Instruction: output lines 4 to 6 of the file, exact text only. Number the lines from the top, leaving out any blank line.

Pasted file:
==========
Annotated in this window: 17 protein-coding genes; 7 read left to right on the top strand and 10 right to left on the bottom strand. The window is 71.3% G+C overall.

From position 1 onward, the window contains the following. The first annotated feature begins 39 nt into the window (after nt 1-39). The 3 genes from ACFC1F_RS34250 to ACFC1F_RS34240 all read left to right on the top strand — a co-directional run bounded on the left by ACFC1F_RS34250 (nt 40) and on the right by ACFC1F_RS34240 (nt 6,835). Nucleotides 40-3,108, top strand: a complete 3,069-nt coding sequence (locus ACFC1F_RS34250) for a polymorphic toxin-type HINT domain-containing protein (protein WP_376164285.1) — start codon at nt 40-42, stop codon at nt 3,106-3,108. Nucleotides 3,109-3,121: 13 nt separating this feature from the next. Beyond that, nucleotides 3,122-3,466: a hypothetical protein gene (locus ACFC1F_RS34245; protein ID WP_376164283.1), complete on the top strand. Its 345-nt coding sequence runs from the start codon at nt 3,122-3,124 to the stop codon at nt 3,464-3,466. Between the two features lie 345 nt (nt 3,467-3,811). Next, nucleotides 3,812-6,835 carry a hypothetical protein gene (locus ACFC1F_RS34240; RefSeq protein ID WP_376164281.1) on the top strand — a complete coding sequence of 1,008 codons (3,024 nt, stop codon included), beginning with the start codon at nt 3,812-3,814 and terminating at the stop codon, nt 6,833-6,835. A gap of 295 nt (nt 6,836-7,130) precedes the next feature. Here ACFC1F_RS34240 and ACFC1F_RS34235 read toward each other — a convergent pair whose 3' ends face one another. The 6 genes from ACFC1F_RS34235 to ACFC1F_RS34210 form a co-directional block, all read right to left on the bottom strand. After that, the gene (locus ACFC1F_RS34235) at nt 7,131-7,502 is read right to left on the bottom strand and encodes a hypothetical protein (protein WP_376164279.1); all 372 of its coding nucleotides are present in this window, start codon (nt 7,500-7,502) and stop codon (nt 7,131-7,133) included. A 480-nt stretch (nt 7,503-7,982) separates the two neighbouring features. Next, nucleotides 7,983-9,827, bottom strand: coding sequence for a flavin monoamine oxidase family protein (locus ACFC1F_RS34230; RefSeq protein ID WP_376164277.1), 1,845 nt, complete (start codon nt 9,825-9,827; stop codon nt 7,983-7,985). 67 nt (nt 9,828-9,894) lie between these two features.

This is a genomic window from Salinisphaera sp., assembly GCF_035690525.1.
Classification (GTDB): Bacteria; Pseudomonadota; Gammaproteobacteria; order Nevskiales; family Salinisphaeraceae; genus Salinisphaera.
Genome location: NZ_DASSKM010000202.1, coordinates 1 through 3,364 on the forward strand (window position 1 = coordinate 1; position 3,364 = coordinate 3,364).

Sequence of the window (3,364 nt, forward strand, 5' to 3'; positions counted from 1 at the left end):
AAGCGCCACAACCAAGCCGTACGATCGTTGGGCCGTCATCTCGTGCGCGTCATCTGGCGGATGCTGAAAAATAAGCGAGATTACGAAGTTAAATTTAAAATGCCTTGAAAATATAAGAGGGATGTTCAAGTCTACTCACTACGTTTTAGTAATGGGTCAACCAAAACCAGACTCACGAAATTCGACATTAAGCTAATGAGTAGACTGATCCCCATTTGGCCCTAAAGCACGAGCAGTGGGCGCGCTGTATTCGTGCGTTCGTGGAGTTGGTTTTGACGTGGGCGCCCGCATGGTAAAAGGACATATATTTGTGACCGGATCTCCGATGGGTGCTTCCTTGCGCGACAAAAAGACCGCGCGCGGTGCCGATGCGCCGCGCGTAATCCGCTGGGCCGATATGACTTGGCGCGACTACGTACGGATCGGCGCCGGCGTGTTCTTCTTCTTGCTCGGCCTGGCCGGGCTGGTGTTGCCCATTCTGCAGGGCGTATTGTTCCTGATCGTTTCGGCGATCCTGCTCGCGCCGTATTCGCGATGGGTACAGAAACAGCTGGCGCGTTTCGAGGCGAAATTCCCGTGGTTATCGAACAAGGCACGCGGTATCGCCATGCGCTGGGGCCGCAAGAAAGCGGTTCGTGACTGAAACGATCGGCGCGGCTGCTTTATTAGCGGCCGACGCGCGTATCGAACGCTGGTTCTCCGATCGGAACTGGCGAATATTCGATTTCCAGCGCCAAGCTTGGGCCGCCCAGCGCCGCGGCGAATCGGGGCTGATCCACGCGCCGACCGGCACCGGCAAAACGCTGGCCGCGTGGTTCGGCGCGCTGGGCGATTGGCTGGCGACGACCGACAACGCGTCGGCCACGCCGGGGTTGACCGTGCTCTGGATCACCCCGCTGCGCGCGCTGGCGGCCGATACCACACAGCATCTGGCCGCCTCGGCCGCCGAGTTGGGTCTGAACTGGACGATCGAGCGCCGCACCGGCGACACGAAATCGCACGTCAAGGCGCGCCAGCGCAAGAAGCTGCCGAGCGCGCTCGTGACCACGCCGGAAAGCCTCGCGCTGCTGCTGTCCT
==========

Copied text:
Classification (GTDB): Bacteria; Pseudomonadota; Gammaproteobacteria; order Nevskiales; family Salinisphaeraceae; genus Salinisphaera.
Genome location: NZ_DASSKM010000202.1, coordinates 1 through 3,364 on the forward strand (window position 1 = coordinate 1; position 3,364 = coordinate 3,364).

Sequence of the window (3,364 nt, forward strand, 5' to 3'; positions counted from 1 at the left end):